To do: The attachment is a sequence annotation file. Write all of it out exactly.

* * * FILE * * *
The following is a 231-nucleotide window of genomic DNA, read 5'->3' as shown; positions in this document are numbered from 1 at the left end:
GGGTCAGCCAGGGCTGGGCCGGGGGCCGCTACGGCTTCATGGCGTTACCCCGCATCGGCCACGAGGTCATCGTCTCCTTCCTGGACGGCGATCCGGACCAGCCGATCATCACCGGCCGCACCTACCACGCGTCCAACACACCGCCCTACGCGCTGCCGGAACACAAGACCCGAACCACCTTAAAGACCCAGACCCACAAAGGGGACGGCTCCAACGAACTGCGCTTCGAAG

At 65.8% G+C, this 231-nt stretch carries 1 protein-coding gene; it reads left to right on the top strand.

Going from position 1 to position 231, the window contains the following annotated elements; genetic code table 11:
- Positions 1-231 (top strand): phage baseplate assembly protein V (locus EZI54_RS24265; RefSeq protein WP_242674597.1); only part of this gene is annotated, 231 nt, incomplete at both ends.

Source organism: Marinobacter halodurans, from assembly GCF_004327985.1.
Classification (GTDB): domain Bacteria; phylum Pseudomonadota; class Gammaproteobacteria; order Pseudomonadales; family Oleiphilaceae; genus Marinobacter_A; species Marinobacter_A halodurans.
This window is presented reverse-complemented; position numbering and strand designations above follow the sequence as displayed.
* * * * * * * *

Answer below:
The following is a 231-nucleotide window of genomic DNA, read 5'->3' as shown; positions in this document are numbered from 1 at the left end:
GGGTCAGCCAGGGCTGGGCCGGGGGCCGCTACGGCTTCATGGCGTTACCCCGCATCGGCCACGAGGTCATCGTCTCCTTCCTGGACGGCGATCCGGACCAGCCGATCATCACCGGCCGCACCTACCACGCGTCCAACACACCGCCCTACGCGCTGCCGGAACACAAGACCCGAACCACCTTAAAGACCCAGACCCACAAAGGGGACGGCTCCAACGAACTGCGCTTCGAAG

At 65.8% G+C, this 231-nt stretch carries 1 protein-coding gene; it reads left to right on the top strand.

Going from position 1 to position 231, the window contains the following annotated elements; genetic code table 11:
- Positions 1-231 (top strand): phage baseplate assembly protein V (locus EZI54_RS24265; RefSeq protein WP_242674597.1); only part of this gene is annotated, 231 nt, incomplete at both ends.

Source organism: Marinobacter halodurans, from assembly GCF_004327985.1.
Classification (GTDB): domain Bacteria; phylum Pseudomonadota; class Gammaproteobacteria; order Pseudomonadales; family Oleiphilaceae; genus Marinobacter_A; species Marinobacter_A halodurans.
This window is presented reverse-complemented; position numbering and strand designations above follow the sequence as displayed.